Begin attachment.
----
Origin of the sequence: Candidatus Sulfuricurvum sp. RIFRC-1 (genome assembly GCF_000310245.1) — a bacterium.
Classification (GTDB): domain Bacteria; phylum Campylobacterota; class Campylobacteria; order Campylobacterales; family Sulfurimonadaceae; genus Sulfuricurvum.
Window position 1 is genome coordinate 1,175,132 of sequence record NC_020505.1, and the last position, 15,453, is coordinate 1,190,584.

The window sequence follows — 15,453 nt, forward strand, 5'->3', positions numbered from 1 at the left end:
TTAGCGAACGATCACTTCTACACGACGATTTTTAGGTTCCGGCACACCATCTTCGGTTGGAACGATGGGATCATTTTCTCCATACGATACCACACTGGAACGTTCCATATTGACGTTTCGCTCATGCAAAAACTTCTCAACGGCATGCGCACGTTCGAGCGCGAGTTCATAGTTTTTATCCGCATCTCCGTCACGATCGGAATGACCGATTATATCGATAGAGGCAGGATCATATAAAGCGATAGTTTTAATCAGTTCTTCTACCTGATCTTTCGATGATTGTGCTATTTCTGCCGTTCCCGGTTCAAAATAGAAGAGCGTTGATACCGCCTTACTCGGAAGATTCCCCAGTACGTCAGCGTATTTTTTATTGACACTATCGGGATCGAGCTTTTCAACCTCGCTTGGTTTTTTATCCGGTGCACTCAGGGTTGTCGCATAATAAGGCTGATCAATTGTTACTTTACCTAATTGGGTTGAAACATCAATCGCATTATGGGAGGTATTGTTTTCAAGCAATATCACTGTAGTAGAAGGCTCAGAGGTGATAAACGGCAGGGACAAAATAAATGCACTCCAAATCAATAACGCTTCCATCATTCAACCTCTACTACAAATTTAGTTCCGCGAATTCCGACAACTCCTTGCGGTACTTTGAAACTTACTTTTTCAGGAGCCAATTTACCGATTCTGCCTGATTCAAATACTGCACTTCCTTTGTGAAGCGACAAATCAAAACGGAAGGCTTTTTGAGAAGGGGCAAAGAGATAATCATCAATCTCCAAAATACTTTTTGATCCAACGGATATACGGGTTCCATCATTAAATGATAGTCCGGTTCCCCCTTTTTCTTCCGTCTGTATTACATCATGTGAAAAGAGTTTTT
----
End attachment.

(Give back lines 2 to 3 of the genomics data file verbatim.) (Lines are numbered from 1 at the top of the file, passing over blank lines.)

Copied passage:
Classification (GTDB): domain Bacteria; phylum Campylobacterota; class Campylobacteria; order Campylobacterales; family Sulfurimonadaceae; genus Sulfuricurvum.
Window position 1 is genome coordinate 1,175,132 of sequence record NC_020505.1, and the last position, 15,453, is coordinate 1,190,584.